Paula Edgar: So, I mean, you said so much that I want to unpack because, there’s so many gems in there. The first being, when I think about, lawyers, law firms, and I do a lot of speaking at law firms, and talking about personal brand, talking about strategic self promotion and networking and relationship building.

And then when I think about what some of the things that you said about the fact that it’s a marathon and not a sprint, right? People, I think, think that one time you meet somebody, you shake their hand and then you’re like, now, can I have your business? And that’s not how it works. And that’s not how it works.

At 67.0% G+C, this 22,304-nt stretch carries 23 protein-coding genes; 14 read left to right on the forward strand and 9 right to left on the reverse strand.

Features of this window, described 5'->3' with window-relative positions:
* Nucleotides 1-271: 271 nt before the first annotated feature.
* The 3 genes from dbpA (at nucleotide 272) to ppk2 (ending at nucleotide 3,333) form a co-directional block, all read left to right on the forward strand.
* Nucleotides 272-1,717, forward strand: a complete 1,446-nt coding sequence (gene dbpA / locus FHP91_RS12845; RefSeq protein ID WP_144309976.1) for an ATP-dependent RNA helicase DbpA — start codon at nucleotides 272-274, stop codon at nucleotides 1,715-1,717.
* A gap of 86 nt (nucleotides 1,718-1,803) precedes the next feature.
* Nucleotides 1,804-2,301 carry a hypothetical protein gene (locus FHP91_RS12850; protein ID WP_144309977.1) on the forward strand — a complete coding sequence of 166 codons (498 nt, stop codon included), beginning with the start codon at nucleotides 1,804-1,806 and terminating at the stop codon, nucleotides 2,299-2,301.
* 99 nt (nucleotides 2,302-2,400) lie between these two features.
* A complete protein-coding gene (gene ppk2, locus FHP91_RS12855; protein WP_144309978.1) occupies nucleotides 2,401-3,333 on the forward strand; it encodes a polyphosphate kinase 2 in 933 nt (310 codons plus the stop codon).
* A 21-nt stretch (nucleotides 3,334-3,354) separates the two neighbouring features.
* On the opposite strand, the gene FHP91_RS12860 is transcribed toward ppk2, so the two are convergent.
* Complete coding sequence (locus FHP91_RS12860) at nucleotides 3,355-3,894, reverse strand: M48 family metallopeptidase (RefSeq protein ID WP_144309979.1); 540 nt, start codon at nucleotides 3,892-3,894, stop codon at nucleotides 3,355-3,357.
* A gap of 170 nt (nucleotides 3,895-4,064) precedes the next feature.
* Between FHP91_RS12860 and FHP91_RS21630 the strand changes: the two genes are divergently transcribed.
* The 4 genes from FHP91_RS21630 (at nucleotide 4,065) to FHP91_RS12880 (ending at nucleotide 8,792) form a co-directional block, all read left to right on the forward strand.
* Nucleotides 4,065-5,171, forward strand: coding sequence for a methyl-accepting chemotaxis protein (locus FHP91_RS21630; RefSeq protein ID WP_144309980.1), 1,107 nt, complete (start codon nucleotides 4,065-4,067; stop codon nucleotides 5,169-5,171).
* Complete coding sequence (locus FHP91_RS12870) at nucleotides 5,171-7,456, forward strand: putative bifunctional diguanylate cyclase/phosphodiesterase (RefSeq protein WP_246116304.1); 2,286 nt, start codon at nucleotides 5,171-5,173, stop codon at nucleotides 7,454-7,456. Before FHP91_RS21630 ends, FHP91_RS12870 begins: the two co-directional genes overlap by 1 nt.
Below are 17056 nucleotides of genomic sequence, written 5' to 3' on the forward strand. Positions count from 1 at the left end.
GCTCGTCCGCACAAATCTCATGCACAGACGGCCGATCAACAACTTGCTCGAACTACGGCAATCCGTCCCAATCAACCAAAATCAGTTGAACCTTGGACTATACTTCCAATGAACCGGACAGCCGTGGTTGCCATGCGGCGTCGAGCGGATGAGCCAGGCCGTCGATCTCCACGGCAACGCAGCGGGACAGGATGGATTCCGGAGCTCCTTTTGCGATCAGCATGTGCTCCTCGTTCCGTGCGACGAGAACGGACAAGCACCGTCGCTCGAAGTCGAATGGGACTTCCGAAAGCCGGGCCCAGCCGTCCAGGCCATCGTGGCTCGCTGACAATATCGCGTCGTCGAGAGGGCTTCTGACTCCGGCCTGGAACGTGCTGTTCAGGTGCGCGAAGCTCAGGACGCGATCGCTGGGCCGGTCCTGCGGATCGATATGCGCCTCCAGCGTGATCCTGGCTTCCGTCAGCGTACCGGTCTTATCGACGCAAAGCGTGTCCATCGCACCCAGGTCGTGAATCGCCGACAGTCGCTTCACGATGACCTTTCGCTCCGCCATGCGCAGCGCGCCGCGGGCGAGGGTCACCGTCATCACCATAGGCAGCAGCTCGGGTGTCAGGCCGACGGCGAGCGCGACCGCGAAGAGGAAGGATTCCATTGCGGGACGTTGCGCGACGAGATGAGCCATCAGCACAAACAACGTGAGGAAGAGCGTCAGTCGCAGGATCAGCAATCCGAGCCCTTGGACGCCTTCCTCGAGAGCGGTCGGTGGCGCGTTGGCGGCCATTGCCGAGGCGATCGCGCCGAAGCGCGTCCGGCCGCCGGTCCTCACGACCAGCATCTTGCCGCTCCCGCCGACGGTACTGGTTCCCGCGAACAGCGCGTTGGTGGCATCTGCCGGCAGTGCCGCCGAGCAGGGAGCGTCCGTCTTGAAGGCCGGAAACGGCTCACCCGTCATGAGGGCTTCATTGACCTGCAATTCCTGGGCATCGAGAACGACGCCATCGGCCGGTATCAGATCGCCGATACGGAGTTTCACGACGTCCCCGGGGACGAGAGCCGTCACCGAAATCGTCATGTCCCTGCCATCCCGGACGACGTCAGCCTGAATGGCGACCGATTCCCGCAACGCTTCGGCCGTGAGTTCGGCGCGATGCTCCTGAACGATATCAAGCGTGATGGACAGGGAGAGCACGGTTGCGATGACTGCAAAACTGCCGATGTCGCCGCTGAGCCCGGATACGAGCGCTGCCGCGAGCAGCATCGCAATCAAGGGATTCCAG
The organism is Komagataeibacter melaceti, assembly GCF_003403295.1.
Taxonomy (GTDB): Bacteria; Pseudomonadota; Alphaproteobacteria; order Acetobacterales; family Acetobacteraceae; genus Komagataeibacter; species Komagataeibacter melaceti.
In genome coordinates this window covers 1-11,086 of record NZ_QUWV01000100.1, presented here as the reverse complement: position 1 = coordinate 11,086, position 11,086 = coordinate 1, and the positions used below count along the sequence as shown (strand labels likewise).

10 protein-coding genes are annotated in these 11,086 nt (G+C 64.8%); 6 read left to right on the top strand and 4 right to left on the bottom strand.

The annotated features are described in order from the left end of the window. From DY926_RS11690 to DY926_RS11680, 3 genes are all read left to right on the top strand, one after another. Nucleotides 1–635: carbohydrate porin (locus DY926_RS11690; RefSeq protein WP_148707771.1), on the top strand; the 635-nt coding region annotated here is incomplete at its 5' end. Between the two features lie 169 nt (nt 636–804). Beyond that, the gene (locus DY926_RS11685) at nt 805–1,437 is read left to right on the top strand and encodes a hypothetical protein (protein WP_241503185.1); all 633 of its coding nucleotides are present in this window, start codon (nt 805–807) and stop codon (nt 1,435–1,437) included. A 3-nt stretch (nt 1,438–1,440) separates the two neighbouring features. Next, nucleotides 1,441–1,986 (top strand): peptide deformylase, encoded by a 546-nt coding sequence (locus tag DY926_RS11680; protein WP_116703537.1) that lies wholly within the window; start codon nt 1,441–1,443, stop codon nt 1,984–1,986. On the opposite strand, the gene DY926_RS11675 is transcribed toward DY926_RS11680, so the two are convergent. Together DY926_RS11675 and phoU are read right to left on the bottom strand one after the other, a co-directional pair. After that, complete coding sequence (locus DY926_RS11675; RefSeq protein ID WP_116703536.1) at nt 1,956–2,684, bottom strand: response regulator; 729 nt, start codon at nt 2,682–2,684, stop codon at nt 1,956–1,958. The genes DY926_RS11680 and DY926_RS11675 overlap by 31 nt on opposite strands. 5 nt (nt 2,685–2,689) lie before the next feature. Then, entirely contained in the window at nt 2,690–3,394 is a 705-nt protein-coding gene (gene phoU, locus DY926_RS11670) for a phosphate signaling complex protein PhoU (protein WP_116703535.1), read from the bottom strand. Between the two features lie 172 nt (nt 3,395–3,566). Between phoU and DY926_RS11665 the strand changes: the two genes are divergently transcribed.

Theodora Lee: That is true. It’s so funny. There was this one client that I took to lunch for over 10 years. That guy left, but because I continue to give them updates about, you know, employment law is something everybody needs to know. Okay. Especially if you’re an employer in California. And so the new lady who took his job, got it, and actually called me after 10 years.

I didn’t get the business from him, but I got the business from her. And then turn around and they were bought by a mega firm. And, you know, our firm was already doing that work. And, you know, we merged it into one client. But, it is not something that happens overnight. And the other thing is, I still go to like the California Minority Counsel programs.

I still go to the Texas Minority Counsel program. I still go to the ABA Business Development programs because the one thing about the practice of law and building a network and building your own brand is you have to be present. Nobody’s going to think about you if you are in your office resting on your laurels.